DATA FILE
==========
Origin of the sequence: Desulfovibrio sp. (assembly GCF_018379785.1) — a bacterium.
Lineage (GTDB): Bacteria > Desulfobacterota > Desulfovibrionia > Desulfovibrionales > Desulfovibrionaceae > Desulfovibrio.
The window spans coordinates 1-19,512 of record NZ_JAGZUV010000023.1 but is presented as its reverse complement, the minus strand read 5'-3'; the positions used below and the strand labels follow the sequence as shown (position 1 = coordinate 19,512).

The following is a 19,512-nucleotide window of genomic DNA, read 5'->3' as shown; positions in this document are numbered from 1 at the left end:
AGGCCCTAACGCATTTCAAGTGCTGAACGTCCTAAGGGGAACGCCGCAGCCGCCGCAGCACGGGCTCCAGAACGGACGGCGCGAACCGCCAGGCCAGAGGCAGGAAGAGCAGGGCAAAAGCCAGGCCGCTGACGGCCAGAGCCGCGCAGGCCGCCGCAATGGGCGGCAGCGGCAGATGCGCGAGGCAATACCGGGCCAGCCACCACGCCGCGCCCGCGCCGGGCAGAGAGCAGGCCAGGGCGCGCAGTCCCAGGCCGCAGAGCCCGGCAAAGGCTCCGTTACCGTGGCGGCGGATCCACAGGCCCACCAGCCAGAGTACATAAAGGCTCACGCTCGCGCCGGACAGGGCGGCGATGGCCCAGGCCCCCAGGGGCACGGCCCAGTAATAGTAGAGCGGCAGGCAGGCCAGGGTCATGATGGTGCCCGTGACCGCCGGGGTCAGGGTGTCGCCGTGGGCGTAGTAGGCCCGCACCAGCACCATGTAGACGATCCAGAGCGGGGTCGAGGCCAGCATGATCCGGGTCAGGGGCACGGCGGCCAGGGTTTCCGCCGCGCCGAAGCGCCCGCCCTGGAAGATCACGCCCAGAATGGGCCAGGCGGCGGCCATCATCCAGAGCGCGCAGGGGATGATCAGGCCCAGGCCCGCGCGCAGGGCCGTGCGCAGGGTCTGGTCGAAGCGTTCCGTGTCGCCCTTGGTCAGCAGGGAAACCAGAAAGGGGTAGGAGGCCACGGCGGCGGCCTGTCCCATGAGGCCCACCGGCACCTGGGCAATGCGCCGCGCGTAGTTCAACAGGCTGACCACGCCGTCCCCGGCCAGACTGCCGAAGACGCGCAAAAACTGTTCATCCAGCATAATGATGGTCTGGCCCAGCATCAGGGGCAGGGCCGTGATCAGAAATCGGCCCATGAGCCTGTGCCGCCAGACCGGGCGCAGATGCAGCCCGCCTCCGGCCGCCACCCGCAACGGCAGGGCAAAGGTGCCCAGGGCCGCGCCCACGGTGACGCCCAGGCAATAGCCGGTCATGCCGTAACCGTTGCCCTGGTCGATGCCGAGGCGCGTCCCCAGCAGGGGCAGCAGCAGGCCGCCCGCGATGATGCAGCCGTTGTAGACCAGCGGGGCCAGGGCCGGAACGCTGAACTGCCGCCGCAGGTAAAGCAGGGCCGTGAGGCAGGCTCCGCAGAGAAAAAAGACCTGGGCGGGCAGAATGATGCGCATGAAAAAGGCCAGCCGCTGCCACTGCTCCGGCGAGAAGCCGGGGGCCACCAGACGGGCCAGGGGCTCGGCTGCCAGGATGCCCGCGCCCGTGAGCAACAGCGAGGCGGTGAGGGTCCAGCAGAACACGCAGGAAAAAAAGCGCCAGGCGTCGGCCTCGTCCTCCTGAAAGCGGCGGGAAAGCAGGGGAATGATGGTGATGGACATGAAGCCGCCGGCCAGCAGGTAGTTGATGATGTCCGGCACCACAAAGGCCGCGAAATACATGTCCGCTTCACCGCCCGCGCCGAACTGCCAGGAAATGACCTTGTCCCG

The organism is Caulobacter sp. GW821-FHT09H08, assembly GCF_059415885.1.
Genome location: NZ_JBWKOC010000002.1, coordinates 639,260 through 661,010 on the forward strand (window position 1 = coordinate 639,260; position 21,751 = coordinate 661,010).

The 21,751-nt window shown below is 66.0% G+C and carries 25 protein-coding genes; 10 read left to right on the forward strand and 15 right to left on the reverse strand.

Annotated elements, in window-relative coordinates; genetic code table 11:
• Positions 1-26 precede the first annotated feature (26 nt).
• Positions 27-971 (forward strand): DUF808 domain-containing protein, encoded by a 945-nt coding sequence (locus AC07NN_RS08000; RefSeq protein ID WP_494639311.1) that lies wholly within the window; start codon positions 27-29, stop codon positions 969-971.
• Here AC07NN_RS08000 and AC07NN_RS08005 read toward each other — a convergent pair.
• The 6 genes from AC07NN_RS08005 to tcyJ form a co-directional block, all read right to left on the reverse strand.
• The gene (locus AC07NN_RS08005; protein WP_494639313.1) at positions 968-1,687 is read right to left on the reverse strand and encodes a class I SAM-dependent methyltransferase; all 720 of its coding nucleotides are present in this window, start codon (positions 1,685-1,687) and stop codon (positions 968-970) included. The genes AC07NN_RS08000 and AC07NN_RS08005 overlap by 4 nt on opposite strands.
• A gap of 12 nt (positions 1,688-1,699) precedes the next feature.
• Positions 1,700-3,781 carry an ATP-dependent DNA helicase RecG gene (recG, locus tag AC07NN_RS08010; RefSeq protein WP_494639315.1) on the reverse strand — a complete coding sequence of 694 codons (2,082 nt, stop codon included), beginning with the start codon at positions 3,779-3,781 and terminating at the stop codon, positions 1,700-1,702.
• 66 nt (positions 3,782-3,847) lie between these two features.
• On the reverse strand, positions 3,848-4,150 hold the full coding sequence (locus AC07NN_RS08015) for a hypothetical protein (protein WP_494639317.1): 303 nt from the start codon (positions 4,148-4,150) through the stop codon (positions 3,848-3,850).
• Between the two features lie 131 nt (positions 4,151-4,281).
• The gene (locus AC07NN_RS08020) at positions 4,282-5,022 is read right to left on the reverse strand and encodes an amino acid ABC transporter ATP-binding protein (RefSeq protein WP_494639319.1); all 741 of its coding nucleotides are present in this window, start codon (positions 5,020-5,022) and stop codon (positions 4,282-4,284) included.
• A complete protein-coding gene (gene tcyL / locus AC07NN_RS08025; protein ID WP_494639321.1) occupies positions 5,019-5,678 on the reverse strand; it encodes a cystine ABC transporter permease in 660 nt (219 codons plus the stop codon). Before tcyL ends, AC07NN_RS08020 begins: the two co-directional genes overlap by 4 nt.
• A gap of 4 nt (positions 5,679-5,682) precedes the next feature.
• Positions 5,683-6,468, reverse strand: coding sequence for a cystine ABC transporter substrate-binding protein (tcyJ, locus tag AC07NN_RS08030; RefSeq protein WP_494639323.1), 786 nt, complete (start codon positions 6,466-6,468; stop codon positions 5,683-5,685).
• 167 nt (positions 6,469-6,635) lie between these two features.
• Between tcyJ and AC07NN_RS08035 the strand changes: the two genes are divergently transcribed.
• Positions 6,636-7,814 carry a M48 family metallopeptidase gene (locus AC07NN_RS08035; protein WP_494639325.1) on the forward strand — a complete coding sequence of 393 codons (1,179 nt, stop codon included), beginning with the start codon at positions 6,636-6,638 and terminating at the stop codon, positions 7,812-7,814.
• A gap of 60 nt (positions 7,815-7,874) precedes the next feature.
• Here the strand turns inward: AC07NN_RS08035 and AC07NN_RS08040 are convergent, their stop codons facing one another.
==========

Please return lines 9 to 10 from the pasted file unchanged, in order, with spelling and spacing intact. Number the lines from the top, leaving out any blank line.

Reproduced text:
Annotated elements, in window-relative coordinates; genetic code table 11:
• Positions 1-26 precede the first annotated feature (26 nt).